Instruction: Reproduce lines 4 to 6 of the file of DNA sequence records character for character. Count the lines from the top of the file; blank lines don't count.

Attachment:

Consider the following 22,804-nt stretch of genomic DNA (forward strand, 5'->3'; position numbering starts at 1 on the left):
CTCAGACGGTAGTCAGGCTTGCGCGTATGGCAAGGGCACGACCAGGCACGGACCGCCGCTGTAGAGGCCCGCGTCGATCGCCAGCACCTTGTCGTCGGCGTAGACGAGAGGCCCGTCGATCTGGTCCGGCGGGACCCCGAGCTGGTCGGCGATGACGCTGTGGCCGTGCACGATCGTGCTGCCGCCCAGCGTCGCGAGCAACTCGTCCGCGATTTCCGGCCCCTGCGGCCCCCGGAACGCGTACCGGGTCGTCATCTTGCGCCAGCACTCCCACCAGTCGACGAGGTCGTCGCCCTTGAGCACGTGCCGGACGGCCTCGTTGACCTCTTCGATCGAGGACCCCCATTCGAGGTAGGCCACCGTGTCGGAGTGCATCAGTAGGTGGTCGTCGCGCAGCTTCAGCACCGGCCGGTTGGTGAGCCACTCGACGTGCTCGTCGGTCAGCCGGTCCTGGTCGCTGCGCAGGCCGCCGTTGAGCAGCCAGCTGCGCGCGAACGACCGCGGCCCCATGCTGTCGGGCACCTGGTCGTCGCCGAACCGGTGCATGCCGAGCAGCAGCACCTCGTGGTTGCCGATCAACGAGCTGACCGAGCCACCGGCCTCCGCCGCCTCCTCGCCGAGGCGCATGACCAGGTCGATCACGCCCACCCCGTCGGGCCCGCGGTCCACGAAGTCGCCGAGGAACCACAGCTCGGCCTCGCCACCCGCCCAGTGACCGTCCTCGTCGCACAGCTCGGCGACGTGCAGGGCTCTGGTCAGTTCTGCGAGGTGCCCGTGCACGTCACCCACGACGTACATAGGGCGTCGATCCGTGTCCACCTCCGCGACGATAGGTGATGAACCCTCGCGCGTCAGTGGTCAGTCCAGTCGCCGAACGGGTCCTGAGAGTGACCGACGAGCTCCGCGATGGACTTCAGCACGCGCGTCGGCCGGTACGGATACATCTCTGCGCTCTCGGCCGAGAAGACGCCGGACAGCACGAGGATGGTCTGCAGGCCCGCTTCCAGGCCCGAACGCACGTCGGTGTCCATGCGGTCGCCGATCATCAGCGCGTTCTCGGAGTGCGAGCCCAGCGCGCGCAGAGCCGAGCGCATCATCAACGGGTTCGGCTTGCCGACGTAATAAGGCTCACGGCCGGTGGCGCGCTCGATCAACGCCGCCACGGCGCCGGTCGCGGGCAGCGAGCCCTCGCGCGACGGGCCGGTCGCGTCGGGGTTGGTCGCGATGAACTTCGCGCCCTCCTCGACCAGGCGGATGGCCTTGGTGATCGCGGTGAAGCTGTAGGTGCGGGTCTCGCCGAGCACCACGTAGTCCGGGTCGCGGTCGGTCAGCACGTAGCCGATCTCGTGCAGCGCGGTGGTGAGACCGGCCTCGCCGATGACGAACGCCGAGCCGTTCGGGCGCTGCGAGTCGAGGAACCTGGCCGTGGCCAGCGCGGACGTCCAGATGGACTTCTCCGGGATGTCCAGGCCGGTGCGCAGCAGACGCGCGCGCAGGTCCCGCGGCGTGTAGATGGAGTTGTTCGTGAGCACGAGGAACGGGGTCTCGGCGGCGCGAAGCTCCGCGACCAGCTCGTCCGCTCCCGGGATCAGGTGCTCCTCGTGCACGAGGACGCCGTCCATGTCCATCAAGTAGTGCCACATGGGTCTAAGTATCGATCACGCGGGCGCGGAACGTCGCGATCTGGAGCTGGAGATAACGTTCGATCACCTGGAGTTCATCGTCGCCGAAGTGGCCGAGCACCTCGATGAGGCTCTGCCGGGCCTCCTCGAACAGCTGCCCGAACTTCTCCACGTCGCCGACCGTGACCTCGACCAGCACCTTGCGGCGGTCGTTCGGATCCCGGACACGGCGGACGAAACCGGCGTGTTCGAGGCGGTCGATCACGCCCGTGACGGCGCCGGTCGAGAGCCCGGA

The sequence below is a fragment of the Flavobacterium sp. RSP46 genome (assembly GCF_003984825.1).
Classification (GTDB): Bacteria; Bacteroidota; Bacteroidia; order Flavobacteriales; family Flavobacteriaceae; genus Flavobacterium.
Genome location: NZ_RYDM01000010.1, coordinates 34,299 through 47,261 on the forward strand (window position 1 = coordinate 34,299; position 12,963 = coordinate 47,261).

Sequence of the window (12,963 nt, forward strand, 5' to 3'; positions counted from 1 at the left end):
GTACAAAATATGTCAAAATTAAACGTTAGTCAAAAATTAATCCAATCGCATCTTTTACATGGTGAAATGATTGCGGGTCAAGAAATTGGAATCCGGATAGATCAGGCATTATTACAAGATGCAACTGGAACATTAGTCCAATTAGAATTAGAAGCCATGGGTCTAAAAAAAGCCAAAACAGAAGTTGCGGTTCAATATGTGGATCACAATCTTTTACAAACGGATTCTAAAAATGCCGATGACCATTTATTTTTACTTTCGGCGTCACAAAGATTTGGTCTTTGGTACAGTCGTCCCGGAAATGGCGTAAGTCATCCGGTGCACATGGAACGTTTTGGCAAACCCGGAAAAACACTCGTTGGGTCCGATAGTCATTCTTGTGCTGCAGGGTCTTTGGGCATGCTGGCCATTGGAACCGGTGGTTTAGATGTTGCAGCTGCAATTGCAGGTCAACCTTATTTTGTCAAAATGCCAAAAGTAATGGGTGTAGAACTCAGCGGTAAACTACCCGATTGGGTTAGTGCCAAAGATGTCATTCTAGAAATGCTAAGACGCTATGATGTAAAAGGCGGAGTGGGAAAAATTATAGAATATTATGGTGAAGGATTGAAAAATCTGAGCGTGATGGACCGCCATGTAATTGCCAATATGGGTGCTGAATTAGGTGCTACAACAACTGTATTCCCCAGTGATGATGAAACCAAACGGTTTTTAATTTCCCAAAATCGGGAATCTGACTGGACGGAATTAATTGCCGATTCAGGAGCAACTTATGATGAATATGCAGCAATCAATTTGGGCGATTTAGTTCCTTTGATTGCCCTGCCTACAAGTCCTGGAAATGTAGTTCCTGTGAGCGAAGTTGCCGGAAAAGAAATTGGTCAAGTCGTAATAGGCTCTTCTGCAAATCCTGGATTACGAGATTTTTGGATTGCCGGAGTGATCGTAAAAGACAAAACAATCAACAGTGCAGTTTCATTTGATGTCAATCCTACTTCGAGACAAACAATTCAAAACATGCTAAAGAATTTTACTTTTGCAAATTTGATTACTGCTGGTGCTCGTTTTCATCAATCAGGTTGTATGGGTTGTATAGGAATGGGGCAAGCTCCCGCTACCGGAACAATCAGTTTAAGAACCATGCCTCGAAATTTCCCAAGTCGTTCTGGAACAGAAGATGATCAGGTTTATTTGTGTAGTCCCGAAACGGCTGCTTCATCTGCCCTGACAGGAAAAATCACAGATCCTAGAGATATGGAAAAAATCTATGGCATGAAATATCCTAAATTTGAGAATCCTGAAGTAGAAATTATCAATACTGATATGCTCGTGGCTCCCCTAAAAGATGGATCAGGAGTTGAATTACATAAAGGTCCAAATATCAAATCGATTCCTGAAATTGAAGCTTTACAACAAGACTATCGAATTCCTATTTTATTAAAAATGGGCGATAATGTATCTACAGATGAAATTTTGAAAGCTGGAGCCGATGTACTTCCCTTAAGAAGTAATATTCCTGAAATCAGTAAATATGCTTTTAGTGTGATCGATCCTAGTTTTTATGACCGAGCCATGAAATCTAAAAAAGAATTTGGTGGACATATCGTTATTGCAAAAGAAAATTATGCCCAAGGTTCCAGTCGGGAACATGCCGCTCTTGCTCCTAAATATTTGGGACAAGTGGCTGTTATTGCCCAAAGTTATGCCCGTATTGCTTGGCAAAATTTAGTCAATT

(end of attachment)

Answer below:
Classification (GTDB): Bacteria; Bacteroidota; Bacteroidia; order Flavobacteriales; family Flavobacteriaceae; genus Flavobacterium.
Genome location: NZ_RYDM01000010.1, coordinates 34,299 through 47,261 on the forward strand (window position 1 = coordinate 34,299; position 12,963 = coordinate 47,261).

Sequence of the window (12,963 nt, forward strand, 5' to 3'; positions counted from 1 at the left end):